Thu, May 15, 2008 - Page 8 News List

LETTER: Risks of rights violations

The Taiwanese government would be committing human rights violations if the Taipei County Government goes ahead with the planned forced eviction of 80 residents at the Lo Sheng Sanatorium next month.

The Lo Sheng Sanatorium, located in Sinjhuang City, Taipei County, is the first and only national leprosy sanatorium in Taiwan. The original 310 residents have been reduced to 80, because of repeated eviction attempts since 2003 by the county government for the construction of the Taipei Mass Rapid Transit system. The county government plans to relocate the residents to the fifth and ninth floors of the newly built high-rise Hui-Long Hospital, which is unsuitable for persons affected by leprosy, as it does not provide an open space community and home-based model, as recommended by the WHO.

The county government’s plans to evict the remaining residents would result in human rights violations. International law demands that governments and local authorities only evict residents in exceptional circumstances and after consideration of all possible alternatives. The planned eviction would not only deny the residents their basic human right to adequate housing, but also deprive persons affected by leprosy of easy access to facilities and thus freedom of movement.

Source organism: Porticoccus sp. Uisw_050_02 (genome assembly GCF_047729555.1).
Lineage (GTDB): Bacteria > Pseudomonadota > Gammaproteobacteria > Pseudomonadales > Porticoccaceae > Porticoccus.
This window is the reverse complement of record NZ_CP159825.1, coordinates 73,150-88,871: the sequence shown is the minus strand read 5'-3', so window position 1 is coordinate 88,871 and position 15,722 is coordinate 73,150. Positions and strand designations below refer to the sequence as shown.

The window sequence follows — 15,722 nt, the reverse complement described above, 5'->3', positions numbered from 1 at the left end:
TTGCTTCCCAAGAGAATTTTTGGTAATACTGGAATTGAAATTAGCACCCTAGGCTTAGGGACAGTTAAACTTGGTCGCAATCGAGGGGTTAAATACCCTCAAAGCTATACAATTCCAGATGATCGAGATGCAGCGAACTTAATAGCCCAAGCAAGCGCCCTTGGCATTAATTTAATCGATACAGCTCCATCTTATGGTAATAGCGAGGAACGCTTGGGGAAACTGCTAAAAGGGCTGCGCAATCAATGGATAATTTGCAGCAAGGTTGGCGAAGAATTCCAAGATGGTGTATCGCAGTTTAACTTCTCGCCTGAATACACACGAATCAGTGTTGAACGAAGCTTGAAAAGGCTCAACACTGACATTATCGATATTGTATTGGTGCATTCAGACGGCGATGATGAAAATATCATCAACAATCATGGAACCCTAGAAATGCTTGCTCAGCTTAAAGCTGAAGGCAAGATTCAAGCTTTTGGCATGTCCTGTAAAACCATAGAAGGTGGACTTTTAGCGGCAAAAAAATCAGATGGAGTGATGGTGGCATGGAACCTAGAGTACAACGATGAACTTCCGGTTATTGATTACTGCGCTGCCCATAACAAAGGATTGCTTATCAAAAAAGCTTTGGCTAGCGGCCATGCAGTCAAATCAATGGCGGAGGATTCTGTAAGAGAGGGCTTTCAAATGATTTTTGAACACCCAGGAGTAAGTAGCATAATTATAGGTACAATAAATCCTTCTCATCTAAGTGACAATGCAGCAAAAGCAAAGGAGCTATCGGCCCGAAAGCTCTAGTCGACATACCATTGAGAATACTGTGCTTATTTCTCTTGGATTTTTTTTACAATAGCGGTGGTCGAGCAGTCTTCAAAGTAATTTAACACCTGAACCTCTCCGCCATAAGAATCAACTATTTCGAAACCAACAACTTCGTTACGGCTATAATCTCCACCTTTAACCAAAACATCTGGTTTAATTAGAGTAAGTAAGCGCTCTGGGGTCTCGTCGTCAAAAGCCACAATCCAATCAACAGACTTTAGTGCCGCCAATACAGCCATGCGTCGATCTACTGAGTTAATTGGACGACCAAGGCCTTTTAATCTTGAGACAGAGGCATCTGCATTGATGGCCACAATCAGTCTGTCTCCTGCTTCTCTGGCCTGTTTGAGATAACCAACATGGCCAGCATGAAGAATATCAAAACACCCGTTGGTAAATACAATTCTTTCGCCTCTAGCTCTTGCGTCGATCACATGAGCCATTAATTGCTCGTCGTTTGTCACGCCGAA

It would be a tragedy if Lo Sheng residents, who were forcibly separated from their families many decades ago because of society’s reaction to leprosy, were now evicted by force. Lo Sheng residents who have made the sanatorium their home for several decades find unacceptable the county government’s plans to treat them as patients rather than people who simply want to live out their lives in their home. We urge the Taiwanese government to ensure the human rights of persons affected by leprosy, specifically the right to life, dignity, health, equality before the law and freedom from inhuman or degrading treatment.

The International Covenant on Economic, Social and Cultural Rights guarantees the right to adequate housing, including the prohibition of forced evictions, in Article 11 (1), which obliges governments not to interfere with persons who enjoy some level of housing, as well as to protect people from forced evictions undertaken by third parties, including state and municipal authorities.

Given Taiwan’s stated commitment to uphold human rights principles, we urge president-elect Ma Ying-jeou (馬英九) and the Taiwanese government to suspend implementation of the planned relocation until such time as appropriate alternatives have been agreed on by the affected parties. It is essential that the government carry out in-depth consultation with the residents of Lo Sheng Sanatorium and fully explore the alternative plan submitted by the Council for Cultural Affairs, which was carried out in consultation with the residents of Lo Sheng. Failure to do so would constitute human rights violations.

Jean du Plessis

Geneva, Switzerland

Anwei Law

New York

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